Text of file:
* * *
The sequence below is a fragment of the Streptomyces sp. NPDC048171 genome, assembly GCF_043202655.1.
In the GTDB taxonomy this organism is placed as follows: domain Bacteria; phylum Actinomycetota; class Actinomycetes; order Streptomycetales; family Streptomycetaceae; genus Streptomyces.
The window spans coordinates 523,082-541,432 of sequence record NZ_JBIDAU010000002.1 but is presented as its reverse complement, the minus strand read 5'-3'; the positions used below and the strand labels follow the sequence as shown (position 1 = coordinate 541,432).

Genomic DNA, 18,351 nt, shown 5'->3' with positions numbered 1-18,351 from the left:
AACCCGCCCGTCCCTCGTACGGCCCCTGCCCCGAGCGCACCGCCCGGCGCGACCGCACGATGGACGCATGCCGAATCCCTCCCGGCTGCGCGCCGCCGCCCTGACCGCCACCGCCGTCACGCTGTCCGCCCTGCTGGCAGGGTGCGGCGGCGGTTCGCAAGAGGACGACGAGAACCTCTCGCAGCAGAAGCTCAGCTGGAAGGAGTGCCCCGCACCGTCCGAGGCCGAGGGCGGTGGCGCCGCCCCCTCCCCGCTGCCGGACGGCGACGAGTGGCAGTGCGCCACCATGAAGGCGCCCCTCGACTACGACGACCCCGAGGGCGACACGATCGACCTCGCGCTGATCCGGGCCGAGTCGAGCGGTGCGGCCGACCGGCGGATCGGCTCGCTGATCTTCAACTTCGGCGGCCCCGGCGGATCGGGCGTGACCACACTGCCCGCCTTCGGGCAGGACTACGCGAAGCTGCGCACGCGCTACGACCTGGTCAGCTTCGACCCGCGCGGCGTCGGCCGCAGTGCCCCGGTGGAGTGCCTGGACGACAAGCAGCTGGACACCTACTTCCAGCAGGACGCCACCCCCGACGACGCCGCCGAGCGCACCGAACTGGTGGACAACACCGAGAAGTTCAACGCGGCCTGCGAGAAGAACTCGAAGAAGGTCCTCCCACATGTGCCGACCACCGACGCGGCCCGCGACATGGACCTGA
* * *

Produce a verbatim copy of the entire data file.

The sequence below is a fragment of the Streptomyces sp. NPDC048171 genome, assembly GCF_043202655.1.
In the GTDB taxonomy this organism is placed as follows: domain Bacteria; phylum Actinomycetota; class Actinomycetes; order Streptomycetales; family Streptomycetaceae; genus Streptomyces.
The window spans coordinates 523,082-541,432 of sequence record NZ_JBIDAU010000002.1 but is presented as its reverse complement, the minus strand read 5'-3'; the positions used below and the strand labels follow the sequence as shown (position 1 = coordinate 541,432).

Genomic DNA, 18,351 nt, shown 5'->3' with positions numbered 1-18,351 from the left:
AACCCGCCCGTCCCTCGTACGGCCCCTGCCCCGAGCGCACCGCCCGGCGCGACCGCACGATGGACGCATGCCGAATCCCTCCCGGCTGCGCGCCGCCGCCCTGACCGCCACCGCCGTCACGCTGTCCGCCCTGCTGGCAGGGTGCGGCGGCGGTTCGCAAGAGGACGACGAGAACCTCTCGCAGCAGAAGCTCAGCTGGAAGGAGTGCCCCGCACCGTCCGAGGCCGAGGGCGGTGGCGCCGCCCCCTCCCCGCTGCCGGACGGCGACGAGTGGCAGTGCGCCACCATGAAGGCGCCCCTCGACTACGACGACCCCGAGGGCGACACGATCGACCTCGCGCTGATCCGGGCCGAGTCGAGCGGTGCGGCCGACCGGCGGATCGGCTCGCTGATCTTCAACTTCGGCGGCCCCGGCGGATCGGGCGTGACCACACTGCCCGCCTTCGGGCAGGACTACGCGAAGCTGCGCACGCGCTACGACCTGGTCAGCTTCGACCCGCGCGGCGTCGGCCGCAGTGCCCCGGTGGAGTGCCTGGACGACAAGCAGCTGGACACCTACTTCCAGCAGGACGCCACCCCCGACGACGCCGCCGAGCGCACCGAACTGGTGGACAACACCGAGAAGTTCAACGCGGCCTGCGAGAAGAACTCGAAGAAGGTCCTCCCACATGTGCCGACCACCGACGCGGCCCGCGACATGGACCTGA